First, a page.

Side Effects of Not Using Medical Interpretation can be long lasting


Most healthcare professionals know of at least one case where a hospital relied on untrained hospital staff, or a patient's relative or friend. The lack of adequate medical interpretation services created a risky situation and put a patient in harm's way.

One such story is that of Marlon Munoz and his wife. Munoz, who currently works in radiology and as a volunteer medical interpreter at Children’s Hospital of Philadelphia, recalls his experience of having to pass on a breast cancer diagnosis to his wife days after she underwent a breast biopsy. Munoz had to serve as the go-between between his wife who is a native Spanish speaker, and her doctor who spoke no Spanish. The burden was unbearable and Munoz struggled emotionally to deliver the news to his wife.


The lack of a professional medical interpreter created more difficulties in the time period following her chemotherapy, during which she was given a choice between several types of medications or surgery to help control her hormones. Without a qualified Spanish medical interpreter present to explain the side effects of each option, Munoz and his wife could only make decisions with the information they received. This included complex medical terminology that would be incomprehensible for a native English speaker who has limited or no medical knowledge. This resulted in a year of emotional and physical pain at the hands of the medications until she finally decided to have the surgery.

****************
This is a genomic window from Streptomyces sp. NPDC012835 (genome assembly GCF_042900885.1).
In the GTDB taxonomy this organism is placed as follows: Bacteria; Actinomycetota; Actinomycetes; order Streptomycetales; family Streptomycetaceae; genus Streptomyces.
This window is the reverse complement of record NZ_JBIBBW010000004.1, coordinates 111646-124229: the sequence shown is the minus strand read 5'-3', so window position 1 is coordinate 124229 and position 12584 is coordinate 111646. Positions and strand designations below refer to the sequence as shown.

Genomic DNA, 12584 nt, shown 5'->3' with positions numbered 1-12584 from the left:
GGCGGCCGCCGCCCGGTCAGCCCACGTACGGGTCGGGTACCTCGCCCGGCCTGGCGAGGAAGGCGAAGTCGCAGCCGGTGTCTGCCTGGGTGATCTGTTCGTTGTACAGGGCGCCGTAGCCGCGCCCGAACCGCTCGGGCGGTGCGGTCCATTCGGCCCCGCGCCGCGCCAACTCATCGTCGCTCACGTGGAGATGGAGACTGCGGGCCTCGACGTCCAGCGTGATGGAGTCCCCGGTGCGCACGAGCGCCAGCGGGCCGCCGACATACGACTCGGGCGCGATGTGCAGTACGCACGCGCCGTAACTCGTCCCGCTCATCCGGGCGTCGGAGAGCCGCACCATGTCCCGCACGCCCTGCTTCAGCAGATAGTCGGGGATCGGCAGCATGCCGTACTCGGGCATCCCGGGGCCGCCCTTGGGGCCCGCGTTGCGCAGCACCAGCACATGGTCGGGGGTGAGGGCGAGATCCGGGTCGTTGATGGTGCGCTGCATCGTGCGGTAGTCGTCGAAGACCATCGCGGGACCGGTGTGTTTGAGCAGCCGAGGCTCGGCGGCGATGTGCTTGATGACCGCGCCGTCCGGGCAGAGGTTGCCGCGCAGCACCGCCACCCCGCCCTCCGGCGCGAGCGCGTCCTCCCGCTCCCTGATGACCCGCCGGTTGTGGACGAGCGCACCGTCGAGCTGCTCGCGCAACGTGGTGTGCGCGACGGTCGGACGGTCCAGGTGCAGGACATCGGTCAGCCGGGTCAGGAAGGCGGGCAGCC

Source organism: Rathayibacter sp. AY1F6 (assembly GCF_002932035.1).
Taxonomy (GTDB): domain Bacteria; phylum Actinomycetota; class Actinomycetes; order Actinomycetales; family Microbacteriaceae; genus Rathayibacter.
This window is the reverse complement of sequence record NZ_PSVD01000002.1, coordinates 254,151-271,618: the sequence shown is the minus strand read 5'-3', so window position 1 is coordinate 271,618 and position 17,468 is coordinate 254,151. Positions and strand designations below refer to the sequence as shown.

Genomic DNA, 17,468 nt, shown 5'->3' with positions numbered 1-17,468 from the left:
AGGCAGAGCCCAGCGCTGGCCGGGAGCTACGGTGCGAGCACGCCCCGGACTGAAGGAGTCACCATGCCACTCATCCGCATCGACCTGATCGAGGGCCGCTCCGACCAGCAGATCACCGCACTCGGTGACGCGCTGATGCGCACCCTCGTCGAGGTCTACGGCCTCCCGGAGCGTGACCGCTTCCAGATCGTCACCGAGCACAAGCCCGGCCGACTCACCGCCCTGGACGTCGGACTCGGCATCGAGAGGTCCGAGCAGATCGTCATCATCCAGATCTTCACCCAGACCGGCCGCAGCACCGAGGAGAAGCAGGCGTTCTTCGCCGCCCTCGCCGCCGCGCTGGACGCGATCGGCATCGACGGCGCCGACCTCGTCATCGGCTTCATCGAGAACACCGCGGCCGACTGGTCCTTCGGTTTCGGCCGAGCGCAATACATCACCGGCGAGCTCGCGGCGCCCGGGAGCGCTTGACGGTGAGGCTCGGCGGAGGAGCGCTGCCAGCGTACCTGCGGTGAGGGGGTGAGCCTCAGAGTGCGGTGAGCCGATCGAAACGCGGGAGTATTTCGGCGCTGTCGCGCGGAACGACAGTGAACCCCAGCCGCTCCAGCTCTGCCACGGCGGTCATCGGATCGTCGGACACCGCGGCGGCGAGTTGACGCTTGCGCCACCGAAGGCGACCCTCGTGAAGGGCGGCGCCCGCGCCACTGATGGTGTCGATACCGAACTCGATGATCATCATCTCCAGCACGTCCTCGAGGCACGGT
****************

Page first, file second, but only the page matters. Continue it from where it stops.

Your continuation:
17 years later, Munoz and his wife are still reeling from the experience that would have been less painful if they had access to a professional medical interpreter. Munoz’s story and many others show how critical medical interpretation is in its role of optimizing an LEP patient’s physical and mental health. A qualified medical interpreter makes a big difference in the quality of care that an LEP patient receives and using any other person who is less than qualified to help—like a family member—puts the patient at risk.


Oftentimes, medical visits require the support of medical document translation in addition to interpretation services. This is common for patients who come from South America to the U.S. for a second opinion with a health care provider. Sometimes, these patients also come to the U.S. for their medical cases to be reviewed. In both cases, the hospitals or clinics will need to receive certified translations of all medical reports, including lab results and surgeries in order to properly examine or treat these patients.


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Yana Fisher

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